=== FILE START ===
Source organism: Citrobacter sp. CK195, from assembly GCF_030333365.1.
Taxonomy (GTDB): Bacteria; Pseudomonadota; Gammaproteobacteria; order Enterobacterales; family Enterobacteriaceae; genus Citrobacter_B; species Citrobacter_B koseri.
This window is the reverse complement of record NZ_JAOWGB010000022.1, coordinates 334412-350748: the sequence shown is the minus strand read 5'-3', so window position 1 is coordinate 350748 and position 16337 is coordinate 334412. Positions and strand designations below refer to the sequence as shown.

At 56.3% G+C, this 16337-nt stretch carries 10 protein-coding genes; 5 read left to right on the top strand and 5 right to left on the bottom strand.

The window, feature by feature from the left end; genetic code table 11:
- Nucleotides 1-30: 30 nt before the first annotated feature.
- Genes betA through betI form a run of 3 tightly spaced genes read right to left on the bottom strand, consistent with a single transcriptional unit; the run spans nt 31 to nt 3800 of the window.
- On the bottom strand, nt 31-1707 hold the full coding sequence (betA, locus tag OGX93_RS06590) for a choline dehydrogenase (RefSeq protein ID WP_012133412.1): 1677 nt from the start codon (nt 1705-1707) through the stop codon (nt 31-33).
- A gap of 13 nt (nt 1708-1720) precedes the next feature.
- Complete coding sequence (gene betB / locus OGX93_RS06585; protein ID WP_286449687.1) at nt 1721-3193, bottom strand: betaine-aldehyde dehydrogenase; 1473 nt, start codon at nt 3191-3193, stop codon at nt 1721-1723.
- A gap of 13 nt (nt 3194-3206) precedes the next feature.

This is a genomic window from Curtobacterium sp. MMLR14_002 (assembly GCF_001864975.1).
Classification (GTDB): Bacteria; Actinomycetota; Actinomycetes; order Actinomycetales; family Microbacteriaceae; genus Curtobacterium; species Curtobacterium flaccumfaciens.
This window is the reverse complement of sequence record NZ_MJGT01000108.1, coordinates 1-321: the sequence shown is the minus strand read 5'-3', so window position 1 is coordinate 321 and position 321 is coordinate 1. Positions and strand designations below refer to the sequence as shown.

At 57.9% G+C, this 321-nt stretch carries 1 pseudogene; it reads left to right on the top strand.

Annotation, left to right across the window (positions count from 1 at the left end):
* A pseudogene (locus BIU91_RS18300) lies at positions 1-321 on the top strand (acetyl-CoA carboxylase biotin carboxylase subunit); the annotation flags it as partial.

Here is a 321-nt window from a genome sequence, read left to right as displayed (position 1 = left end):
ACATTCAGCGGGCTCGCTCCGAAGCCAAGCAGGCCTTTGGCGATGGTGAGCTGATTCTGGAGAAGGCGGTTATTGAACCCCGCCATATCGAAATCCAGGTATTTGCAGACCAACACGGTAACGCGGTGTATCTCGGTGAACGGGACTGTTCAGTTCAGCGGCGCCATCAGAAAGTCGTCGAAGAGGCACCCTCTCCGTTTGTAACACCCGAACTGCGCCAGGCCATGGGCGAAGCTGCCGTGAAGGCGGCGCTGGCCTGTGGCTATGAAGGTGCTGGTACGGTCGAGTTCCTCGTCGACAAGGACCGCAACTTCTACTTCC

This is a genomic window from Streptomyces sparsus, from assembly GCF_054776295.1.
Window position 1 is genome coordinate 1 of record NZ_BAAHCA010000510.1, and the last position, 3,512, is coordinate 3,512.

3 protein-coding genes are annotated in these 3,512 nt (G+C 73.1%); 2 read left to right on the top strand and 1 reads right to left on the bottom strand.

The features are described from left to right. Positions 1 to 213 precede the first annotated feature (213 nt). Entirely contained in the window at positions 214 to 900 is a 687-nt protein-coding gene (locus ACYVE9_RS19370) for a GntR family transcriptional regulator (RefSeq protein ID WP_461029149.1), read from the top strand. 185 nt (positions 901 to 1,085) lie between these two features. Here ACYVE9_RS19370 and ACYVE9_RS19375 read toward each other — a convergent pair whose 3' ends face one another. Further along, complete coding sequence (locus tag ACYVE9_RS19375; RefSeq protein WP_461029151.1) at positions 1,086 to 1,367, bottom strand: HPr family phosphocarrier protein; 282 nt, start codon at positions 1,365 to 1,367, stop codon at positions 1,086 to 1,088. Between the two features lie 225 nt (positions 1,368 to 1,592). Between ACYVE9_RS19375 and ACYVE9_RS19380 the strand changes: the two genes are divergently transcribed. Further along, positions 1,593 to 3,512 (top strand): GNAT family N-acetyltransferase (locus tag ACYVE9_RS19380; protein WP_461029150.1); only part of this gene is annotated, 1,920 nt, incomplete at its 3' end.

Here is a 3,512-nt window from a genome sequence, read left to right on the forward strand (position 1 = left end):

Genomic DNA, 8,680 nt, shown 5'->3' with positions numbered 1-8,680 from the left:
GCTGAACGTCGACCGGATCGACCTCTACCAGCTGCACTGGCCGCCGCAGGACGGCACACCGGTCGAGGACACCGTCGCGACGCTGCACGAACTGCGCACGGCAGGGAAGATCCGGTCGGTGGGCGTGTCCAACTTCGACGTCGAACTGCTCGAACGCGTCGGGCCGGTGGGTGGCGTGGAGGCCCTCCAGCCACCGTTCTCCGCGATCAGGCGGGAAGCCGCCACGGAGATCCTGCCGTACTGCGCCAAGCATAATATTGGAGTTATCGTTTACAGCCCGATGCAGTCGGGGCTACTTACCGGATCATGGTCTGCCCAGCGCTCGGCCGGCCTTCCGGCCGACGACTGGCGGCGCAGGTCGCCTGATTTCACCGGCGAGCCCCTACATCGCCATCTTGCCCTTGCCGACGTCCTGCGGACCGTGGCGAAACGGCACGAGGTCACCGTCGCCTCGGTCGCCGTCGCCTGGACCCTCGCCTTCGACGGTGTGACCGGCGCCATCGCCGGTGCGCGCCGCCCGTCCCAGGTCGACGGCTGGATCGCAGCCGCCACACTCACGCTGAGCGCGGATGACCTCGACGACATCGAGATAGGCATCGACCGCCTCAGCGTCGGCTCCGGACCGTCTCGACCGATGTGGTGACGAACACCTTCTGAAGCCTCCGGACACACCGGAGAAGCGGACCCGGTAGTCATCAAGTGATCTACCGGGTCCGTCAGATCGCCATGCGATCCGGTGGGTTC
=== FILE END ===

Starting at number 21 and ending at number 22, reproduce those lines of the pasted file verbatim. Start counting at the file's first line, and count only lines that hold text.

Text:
Window position 1 is genome coordinate 1 of record NZ_BAAHCA010000510.1, and the last position, 3,512, is coordinate 3,512.

3 protein-coding genes are annotated in these 3,512 nt (G+C 73.1%); 2 read left to right on the top strand and 1 reads right to left on the bottom strand.